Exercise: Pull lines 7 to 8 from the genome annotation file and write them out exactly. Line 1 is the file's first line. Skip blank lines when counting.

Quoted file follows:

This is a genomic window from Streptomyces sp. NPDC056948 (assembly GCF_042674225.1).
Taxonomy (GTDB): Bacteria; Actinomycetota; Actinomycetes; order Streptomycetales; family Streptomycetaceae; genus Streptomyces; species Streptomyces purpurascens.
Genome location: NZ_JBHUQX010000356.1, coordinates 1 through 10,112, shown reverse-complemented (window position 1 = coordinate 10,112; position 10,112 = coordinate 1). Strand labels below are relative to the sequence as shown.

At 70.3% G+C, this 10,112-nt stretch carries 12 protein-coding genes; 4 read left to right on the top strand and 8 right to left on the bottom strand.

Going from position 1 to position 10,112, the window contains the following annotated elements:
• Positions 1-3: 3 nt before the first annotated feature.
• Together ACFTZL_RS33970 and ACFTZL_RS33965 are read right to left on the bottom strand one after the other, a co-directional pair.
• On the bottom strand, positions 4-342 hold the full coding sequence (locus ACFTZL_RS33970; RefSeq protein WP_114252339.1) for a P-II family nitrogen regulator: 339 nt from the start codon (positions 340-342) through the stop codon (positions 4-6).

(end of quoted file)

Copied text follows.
• Together ACFTZL_RS33970 and ACFTZL_RS33965 are read right to left on the bottom strand one after the other, a co-directional pair.
• On the bottom strand, positions 4-342 hold the full coding sequence (locus ACFTZL_RS33970; RefSeq protein WP_114252339.1) for a P-II family nitrogen regulator: 339 nt from the start codon (positions 340-342) through the stop codon (positions 4-6).